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Young generation shying away from salt business

The state once had several villages involved in salt extraction. However today Goan salt is steadily losing out in the market as just few locals continue the occupation, writes Bhiva P Parab

The easy availability of iodized refined salt in the markets these days has affected the business of local common salt producers. The entry of iodized salt in the market has virtually wiped out local salt business.

Local salt which once used to be in good demand and sold out within no time now finds few takers as customers reach out for packaged salt that is easily available in the shops. Producers say that, they have to wait for the customers and earlier this was not the situation.

Saltpans and local salt production has reduced over the years in the state and the government needs to come forward to salvage the situation, say traditional salt producers. They are seeking help to raise their production. The government must come out with some scheme to encourage salt producers to go back to the traditional business, they say.

A salt producer said that the salt which we used to produce a few years back when the industrialized fine iodized salt was hardly available, used to get sold within no time, however he like other members of the community has to wait for the customers. “I am in this local salt business for last more than 40 years since my childhood. The production is lot of hard work. It starts somewhere in the month of December and goes on till the end of May or till the rains begin. We have to work in the scourging sun and my work begins from 5.30 in the morning and almost the whole day I am in my saltpans,” says a traditional salt producer.

The local salt is sold by ‘lata’ or ‘dabo’ (tin) for around Rs 100. A tin contains roughly 12 kgs of salt which means the producer get roughly Rs 8 per kg of salt, while most of the industrially produced fine salt roughly cost Rs 20 per kg. However there is more demand for the industrial processed fine iodized salt, which has reduced the demand for this traditional salt.

It is the younger generation which is not going into the local salt producing business as for them it does not seem to be lucrative. The younger generation needs to be encouraged to get involved in the traditional salt production.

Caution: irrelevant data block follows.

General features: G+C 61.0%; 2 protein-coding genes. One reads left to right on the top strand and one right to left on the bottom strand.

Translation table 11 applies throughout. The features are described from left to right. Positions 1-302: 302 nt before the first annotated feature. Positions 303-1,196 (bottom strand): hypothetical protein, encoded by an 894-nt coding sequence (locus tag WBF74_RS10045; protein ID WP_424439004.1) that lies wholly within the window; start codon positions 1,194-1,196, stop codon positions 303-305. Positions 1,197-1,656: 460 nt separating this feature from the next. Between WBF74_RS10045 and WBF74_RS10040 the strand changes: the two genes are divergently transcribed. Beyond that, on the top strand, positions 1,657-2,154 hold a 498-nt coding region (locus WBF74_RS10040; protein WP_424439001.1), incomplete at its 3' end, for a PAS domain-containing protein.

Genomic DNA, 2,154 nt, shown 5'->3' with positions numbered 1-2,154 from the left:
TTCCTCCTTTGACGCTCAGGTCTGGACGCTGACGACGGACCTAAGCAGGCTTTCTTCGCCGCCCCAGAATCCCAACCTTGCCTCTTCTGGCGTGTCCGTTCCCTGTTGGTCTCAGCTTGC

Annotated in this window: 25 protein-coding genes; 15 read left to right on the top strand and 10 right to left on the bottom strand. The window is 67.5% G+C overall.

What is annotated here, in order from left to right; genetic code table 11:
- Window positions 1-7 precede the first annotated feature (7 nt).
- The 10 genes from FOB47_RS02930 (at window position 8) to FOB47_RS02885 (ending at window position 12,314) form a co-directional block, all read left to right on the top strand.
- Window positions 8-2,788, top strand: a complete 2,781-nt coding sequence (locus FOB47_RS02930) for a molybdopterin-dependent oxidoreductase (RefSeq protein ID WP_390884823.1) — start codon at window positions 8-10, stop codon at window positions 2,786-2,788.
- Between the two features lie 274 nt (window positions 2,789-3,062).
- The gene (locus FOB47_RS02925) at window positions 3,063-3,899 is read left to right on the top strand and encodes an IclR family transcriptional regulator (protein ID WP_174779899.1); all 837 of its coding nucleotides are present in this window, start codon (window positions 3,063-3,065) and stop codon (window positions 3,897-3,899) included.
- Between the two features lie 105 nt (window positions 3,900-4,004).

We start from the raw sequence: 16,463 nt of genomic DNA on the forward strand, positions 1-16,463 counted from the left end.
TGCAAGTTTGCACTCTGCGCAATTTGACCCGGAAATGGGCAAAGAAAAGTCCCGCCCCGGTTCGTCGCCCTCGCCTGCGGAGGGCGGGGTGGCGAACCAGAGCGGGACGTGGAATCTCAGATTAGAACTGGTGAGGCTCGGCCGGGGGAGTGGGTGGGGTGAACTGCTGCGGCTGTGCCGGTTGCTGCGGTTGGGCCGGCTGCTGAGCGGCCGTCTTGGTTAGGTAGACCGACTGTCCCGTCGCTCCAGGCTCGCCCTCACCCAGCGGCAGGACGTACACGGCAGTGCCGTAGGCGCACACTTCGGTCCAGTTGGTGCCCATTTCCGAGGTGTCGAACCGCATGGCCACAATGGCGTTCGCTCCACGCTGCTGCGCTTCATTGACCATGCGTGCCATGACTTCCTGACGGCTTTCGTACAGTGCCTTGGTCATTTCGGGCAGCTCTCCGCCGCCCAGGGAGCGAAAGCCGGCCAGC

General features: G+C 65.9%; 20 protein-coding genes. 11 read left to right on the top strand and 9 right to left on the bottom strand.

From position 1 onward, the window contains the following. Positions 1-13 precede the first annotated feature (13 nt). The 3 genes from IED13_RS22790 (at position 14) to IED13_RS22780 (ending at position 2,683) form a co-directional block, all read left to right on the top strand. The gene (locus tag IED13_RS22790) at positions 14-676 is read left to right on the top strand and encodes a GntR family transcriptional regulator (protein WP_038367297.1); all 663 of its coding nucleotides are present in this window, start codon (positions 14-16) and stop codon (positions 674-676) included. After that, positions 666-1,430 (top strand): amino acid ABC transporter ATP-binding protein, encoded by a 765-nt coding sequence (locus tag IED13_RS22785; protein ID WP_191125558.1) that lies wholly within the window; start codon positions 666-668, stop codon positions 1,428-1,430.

A local said that, the young generation shy from doing the traditional work as they are educated it is not very lucrative. “However it is the need of the hour to boost this generation to get involved in the traditional salt production. I feel that the government should come forward with some scheme which will encourage the younger generation to come in this business. The government should look at the various problems faced by us and solve the issues,” he said.

It may be noted that the state of Goa once had several villages involved in salt extraction, however today just few continue the practice. Low income, lack of skilled labour, competition from industrially-manufactured salt, and losses incurred on the yearly damage to embankments are the major reasons for the drop in the number of saltpans.

“If younger generation does not take it to the local salt production then labourers have to be engaged and in recent years the labour cost is high and they charge around Rs 500 per day. The cost comes up to Rs 15,000 a month. If labourers are engaged in the work a major part of the profit goes into labour cost. It is difficult to get local labourers and the labourers coming from outside the state demand accommodation facility,” said a traditional producer.

There are several other difficulties which are faced by the salt producers which include transportation problem as hardly any approach roads are there to the saltpans. The salt produced has to be transported manually and the increasing transport cost also checks the salt producers to go long distances to sell the produced salt. It may be also noted that the traditional salt producers lack good storage facilities and the salt produced during a particular season if not sold in that season becomes difficult to store safely. Lack of good storage facilities is a major reason for producers to shy away from large-scale production.

According to the information available from the salt producers, when there is damage to the embankments, it affects the salt production. Regular maintenance of the embankments is necessary which again adds to the cost of salt production. Sometimes if there is more damage to the embankment then the cost is high and it eats a major part of the profit.

Mostly local salt is used for storage of raw mangoes, making pickle, for fish, etc. Otherwise mostly people use refined salt in the kitchen as now the refined salt is available in market in small packets and it does not require storage space and is available easily from small shops to the supermarkets.

A local went on to say that that it is not possible to store traditional salt in small flats in the city as already there is less space and common salt need to be bought in large amounts and so people in the urban areas mostly use the fine salt. In recent years even residents in the villages have started using the fine salt due to its easy availability and absence of storage facility. However the locals from villages purchase some quantity of traditional salt for applying on fish and for other requirements.

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